NBC has heartfelt drama for all of ‘Us’


Gareth Mullins, Staff Writer

Emotion is a force to be reckoned with. I know from firsthand experience. I happen to hold a very large fondness for TV dramas.

Whenever I watch a series or two that is placed in this category, I always feel intertwined with the story. I always love how personal the stories that come from them are. I usually end up in tears at the end of each episode, too.

What can I say? I’m a softie for these things.

Due to my love of the genre, when I heard that NBC was releasing “This is Us,” a new show that focuses on pure human emotion, I knew I had to tune in.

Commercials made me see the show as a modern, more relatable dip into the genre. I personally never especially loved the corny TV shows where you, the viewer, can determine the outcome of said TV show’s plot.

“Oh, they are split, so they would have to get back together by the end of it,” I usually say to myself when tuning into one of the shows in this category. Usually TV dramas are cornier than the fall harvest nowadays. So, when seeing something possibly more human, I had high hopes.

But did the show deliver? Definitely.

Ever since the first episode, I have been hooked on the plot of the story. The flow of the script, the actors, and, truly, the feels I experience from watching have me always awaiting for next Tuesday for what happens to the cast.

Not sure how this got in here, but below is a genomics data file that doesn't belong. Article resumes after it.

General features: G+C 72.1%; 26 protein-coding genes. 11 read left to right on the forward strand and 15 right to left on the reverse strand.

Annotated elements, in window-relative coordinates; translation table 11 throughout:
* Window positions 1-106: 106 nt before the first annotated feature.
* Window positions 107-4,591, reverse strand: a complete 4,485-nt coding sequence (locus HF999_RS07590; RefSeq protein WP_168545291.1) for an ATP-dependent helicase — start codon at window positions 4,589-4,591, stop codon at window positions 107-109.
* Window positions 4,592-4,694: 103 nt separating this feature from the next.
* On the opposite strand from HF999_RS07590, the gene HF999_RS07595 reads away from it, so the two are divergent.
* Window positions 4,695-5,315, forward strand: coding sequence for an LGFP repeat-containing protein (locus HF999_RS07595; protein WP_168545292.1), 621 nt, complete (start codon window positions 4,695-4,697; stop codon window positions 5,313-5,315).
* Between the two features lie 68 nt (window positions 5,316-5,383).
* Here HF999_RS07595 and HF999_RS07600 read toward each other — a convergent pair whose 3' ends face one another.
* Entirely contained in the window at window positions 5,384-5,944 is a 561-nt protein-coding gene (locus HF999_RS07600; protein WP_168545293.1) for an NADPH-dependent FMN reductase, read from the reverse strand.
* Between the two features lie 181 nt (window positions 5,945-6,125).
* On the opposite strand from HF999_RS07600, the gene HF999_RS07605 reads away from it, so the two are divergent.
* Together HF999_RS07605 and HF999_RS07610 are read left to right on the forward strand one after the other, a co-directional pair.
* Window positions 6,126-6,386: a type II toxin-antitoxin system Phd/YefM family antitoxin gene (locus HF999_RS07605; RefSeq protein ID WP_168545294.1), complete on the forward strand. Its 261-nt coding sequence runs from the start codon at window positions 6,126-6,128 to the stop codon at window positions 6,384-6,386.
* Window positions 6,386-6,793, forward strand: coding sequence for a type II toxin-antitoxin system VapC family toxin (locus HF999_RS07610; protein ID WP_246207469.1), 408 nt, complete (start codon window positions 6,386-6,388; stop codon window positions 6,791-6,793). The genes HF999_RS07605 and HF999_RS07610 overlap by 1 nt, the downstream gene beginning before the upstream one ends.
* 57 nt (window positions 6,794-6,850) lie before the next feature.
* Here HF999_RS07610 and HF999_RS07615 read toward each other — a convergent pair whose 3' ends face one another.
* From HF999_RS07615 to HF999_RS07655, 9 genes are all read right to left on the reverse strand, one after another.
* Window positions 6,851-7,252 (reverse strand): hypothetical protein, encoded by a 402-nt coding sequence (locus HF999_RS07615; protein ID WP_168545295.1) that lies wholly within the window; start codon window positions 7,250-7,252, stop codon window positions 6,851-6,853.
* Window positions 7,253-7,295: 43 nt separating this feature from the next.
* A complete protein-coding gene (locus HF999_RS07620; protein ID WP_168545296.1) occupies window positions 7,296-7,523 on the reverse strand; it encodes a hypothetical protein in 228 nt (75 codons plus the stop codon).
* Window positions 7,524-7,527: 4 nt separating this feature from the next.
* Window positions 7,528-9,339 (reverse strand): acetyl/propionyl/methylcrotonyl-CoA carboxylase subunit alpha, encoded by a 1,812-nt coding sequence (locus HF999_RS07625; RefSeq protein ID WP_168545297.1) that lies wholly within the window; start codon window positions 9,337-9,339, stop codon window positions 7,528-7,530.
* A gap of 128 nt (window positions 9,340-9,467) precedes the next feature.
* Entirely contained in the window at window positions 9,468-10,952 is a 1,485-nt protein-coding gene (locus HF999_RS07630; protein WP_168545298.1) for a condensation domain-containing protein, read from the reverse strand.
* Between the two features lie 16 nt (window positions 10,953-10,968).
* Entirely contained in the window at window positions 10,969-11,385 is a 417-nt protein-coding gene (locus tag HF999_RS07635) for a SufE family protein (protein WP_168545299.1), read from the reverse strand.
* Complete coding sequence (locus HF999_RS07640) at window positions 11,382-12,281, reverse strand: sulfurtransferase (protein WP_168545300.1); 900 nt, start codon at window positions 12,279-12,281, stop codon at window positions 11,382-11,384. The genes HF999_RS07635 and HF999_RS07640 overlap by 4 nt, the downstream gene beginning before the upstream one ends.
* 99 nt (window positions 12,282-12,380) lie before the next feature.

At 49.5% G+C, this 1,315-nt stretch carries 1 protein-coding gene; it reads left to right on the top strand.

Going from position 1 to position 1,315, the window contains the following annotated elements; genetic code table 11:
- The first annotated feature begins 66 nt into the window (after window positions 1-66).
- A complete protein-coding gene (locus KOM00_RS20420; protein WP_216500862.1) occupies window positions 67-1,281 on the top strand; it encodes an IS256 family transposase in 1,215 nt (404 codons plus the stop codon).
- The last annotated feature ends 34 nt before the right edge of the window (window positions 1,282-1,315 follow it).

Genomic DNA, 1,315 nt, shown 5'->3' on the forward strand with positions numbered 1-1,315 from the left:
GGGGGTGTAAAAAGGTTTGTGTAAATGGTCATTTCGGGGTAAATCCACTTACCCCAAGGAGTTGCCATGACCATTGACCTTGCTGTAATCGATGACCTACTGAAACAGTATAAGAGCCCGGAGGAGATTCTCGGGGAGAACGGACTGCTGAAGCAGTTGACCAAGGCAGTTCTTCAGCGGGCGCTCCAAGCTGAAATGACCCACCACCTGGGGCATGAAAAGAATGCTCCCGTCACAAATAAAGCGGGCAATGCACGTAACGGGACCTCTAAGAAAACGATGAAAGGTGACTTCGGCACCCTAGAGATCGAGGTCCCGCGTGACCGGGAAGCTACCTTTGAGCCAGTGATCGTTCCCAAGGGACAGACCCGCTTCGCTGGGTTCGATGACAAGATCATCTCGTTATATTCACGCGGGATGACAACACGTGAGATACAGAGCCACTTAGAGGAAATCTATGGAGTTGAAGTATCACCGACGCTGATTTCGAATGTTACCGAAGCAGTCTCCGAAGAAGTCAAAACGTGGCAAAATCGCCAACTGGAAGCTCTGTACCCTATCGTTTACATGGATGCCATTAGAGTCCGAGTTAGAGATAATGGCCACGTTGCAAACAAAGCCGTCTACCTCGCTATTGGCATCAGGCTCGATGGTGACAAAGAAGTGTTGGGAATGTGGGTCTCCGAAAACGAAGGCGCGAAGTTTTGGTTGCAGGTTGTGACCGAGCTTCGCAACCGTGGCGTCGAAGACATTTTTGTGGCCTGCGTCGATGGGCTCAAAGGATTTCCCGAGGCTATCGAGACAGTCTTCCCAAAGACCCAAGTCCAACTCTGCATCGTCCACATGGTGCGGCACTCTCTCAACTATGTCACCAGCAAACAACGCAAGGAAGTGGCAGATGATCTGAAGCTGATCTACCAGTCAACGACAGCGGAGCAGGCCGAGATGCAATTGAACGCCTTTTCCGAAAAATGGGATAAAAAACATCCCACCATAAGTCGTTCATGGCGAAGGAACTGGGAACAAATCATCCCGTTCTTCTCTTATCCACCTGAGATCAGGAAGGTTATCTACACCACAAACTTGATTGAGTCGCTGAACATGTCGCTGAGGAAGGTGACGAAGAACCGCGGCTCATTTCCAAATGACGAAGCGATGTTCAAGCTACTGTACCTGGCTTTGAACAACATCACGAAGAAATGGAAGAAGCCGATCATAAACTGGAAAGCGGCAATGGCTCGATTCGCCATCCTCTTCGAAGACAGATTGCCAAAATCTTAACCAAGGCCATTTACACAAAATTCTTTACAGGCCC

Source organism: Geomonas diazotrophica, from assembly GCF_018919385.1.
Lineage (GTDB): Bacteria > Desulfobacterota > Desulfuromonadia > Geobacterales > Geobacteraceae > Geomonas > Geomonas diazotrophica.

For example, the struggle of Randall’s biological father kept me hooked into finding out whether or not he could pull out of his addiction. This is due to the show’s excellent writing and the amazing acting of Ron Cephas Jones.

Leaving viewers with one or two plot twists at the end of every episode so far has also got me biting my fingernails to see what happens next.  I would never spoil anything for new viewers; Those feelings you get are truly up for you to find out. Trust me, these turns can and will turn your understanding of the show and the events that have happened in it completely.

One thing I must state: the show truly gets to the nitty-gritty of what it talks about. This is how the show handles Jack’s alcoholism. The blunt way of showing what he truly felt and how the alcoholism impacted his friends and family demonstrates the show’s attention to human emotion expertly and perfectly.

I would say the personal factor of the show is the slice of the pie that has won me over the most. The bluntness of the show with its subject matter and how such matter unfolds in front of my eyes truly has me relating to it (and I bet will keep me doing so). Some of the matter I have never seen so well done, too.

From the realization of the actor Kevin (Justin Hartley) that his successful lifestyle of being “The Manny” isn’t working out for him as a person, I felt and saw the ideals of being who and what you want to be.

From the characters Kate (Chrissy Metz) and Toby (Chris Sullivan), whose struggles with obesity have defined the issue as a push for body positivity.

From Randall (Sterling K. Brown) and his wife Beth (Susan Kelechi Watson), whose finding of Randall’s biological father teaches all of us the true meaning of acceptance.

Even from the pregnancy struggles of a husband of wife, Jack (Milo Ventimiglia) and Rebecca (Mandy Moore), which shows how much love a parent can truly feel for their children, even when the wee ones are still in the womb.

These sort of themes I have never seen expressed as well as they are in this masterpiece.

I would definitely recommend this show for those who long to fill the hole in their hearts with something that would be easy to get hooked on and would give you the feels at the same time.

Gareth’s score: